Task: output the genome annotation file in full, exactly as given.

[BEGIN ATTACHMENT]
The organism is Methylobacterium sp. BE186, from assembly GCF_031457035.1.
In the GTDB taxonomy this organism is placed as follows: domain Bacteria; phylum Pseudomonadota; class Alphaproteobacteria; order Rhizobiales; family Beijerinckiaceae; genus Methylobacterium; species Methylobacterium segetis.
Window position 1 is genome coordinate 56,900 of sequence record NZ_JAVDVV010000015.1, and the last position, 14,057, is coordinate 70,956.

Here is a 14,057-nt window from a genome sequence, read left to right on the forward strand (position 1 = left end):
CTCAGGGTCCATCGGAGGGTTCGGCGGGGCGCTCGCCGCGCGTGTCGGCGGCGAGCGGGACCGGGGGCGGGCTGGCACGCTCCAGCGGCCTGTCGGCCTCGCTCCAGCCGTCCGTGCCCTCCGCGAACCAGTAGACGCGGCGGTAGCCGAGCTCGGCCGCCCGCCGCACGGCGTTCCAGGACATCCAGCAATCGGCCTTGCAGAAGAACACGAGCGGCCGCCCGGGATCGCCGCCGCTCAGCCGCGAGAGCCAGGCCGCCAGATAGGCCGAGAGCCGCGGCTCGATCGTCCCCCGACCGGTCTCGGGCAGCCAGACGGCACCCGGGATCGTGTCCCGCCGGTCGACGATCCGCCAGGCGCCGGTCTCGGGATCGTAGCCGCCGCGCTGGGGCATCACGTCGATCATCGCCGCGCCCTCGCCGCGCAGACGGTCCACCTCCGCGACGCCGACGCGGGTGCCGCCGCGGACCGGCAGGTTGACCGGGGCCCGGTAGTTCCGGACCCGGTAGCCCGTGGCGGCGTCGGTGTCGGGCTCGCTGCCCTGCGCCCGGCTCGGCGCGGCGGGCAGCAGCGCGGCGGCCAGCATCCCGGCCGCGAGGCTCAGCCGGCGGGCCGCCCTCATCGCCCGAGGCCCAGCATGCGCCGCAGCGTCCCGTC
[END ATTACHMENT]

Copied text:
The organism is Methylobacterium sp. BE186, from assembly GCF_031457035.1.
In the GTDB taxonomy this organism is placed as follows: domain Bacteria; phylum Pseudomonadota; class Alphaproteobacteria; order Rhizobiales; family Beijerinckiaceae; genus Methylobacterium; species Methylobacterium segetis.
Window position 1 is genome coordinate 56,900 of sequence record NZ_JAVDVV010000015.1, and the last position, 14,057, is coordinate 70,956.

Here is a 14,057-nt window from a genome sequence, read left to right on the forward strand (position 1 = left end):
CTCAGGGTCCATCGGAGGGTTCGGCGGGGCGCTCGCCGCGCGTGTCGGCGGCGAGCGGGACCGGGGGCGGGCTGGCACGCTCCAGCGGCCTGTCGGCCTCGCTCCAGCCGTCCGTGCCCTCCGCGAACCAGTAGACGCGGCGGTAGCCGAGCTCGGCCGCCCGCCGCACGGCGTTCCAGGACATCCAGCAATCGGCCTTGCAGAAGAACACGAGCGGCCGCCCGGGATCGCCGCCGCTCAGCCGCGAGAGCCAGGCCGCCAGATAGGCCGAGAGCCGCGGCTCGATCGTCCCCCGACCGGTCTCGGGCAGCCAGACGGCACCCGGGATCGTGTCCCGCCGGTCGACGATCCGCCAGGCGCCGGTCTCGGGATCGTAGCCGCCGCGCTGGGGCATCACGTCGATCATCGCCGCGCCCTCGCCGCGCAGACGGTCCACCTCCGCGACGCCGACGCGGGTGCCGCCGCGGACCGGCAGGTTGACCGGGGCCCGGTAGTTCCGGACCCGGTAGCCCGTGGCGGCGTCGGTGTCGGGCTCGCTGCCCTGCGCCCGGCTCGGCGCGGCGGGCAGCAGCGCGGCGGCCAGCATCCCGGCCGCGAGGCTCAGCCGGCGGGCCGCCCTCATCGCCCGAGGCCCAGCATGCGCCGCAGCGTCCCGTC